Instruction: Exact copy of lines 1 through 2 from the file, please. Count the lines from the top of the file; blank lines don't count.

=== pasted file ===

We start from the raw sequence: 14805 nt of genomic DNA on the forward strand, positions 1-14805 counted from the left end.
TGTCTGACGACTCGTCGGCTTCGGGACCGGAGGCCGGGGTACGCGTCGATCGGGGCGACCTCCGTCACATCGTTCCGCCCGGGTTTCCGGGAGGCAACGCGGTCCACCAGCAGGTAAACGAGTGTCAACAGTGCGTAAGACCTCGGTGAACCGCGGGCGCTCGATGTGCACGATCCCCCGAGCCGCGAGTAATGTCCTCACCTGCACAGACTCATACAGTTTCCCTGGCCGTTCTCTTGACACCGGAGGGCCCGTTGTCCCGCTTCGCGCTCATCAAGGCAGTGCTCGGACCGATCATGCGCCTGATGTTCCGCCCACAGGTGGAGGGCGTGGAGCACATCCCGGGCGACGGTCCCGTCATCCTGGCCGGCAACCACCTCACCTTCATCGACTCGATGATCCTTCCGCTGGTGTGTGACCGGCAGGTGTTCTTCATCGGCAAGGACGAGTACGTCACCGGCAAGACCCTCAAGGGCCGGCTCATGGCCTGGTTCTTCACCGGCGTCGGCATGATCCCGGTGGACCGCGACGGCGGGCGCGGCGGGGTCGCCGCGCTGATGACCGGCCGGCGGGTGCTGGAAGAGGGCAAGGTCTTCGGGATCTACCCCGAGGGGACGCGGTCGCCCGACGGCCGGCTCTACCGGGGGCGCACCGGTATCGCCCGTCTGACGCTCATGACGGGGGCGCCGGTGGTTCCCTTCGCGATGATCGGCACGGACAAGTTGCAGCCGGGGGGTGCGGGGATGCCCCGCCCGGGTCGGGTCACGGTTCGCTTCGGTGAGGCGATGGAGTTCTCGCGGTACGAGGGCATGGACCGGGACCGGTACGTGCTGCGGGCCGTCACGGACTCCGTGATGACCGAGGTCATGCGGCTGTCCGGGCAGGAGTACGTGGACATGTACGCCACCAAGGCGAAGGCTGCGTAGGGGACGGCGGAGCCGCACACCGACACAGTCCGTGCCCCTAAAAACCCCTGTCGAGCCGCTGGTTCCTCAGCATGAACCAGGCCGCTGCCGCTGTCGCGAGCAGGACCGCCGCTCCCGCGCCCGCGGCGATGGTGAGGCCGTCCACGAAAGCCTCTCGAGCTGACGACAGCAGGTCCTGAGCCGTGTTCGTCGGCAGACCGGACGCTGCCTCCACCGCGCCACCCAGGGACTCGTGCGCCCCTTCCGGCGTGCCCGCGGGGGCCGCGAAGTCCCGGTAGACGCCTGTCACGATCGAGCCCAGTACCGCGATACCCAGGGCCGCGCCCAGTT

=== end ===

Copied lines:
We start from the raw sequence: 14805 nt of genomic DNA on the forward strand, positions 1-14805 counted from the left end.
TGTCTGACGACTCGTCGGCTTCGGGACCGGAGGCCGGGGTACGCGTCGATCGGGGCGACCTCCGTCACATCGTTCCGCCCGGGTTTCCGGGAGGCAACGCGGTCCACCAGCAGGTAAACGAGTGTCAACAGTGCGTAAGACCTCGGTGAACCGCGGGCGCTCGATGTGCACGATCCCCCGAGCCGCGAGTAATGTCCTCACCTGCACAGACTCATACAGTTTCCCTGGCCGTTCTCTTGACACCGGAGGGCCCGTTGTCCCGCTTCGCGCTCATCAAGGCAGTGCTCGGACCGATCATGCGCCTGATGTTCCGCCCACAGGTGGAGGGCGTGGAGCACATCCCGGGCGACGGTCCCGTCATCCTGGCCGGCAACCACCTCACCTTCATCGACTCGATGATCCTTCCGCTGGTGTGTGACCGGCAGGTGTTCTTCATCGGCAAGGACGAGTACGTCACCGGCAAGACCCTCAAGGGCCGGCTCATGGCCTGGTTCTTCACCGGCGTCGGCATGATCCCGGTGGACCGCGACGGCGGGCGCGGCGGGGTCGCCGCGCTGATGACCGGCCGGCGGGTGCTGGAAGAGGGCAAGGTCTTCGGGATCTACCCCGAGGGGACGCGGTCGCCCGACGGCCGGCTCTACCGGGGGCGCACCGGTATCGCCCGTCTGACGCTCATGACGGGGGCGCCGGTGGTTCCCTTCGCGATGATCGGCACGGACAAGTTGCAGCCGGGGGGTGCGGGGATGCCCCGCCCGGGTCGGGTCACGGTTCGCTTCGGTGAGGCGATGGAGTTCTCGCGGTACGAGGGCATGGACCGGGACCGGTACGTGCTGCGGGCCGTCACGGACTCCGTGATGACCGAGGTCATGCGGCTGTCCGGGCAGGAGTACGTGGACATGTACGCCACCAAGGCGAAGGCTGCGTAGGGGACGGCGGAGCCGCACACCGACACAGTCCGTGCCCCTAAAAACCCCTGTCGAGCCGCTGGTTCCTCAGCATGAACCAGGCCGCTGCCGCTGTCGCGAGCAGGACCGCCGCTCCCGCGCCCGCGGCGATGGTGAGGCCGTCCACGAAAGCCTCTCGAGCTGACGACAGCAGGTCCTGAGCCGTGTTCGTCGGCAGACCGGACGCTGCCTCCACCGCGCCACCCAGGGACTCGTGCGCCCCTTCCGGCGTGCCCGCGGGGGCCGCGAAGTCCCGGTAGACGCCTGTCACGATCGAGCCCAGTACCGCGATACCCAGGGCCGCGCCCAGTT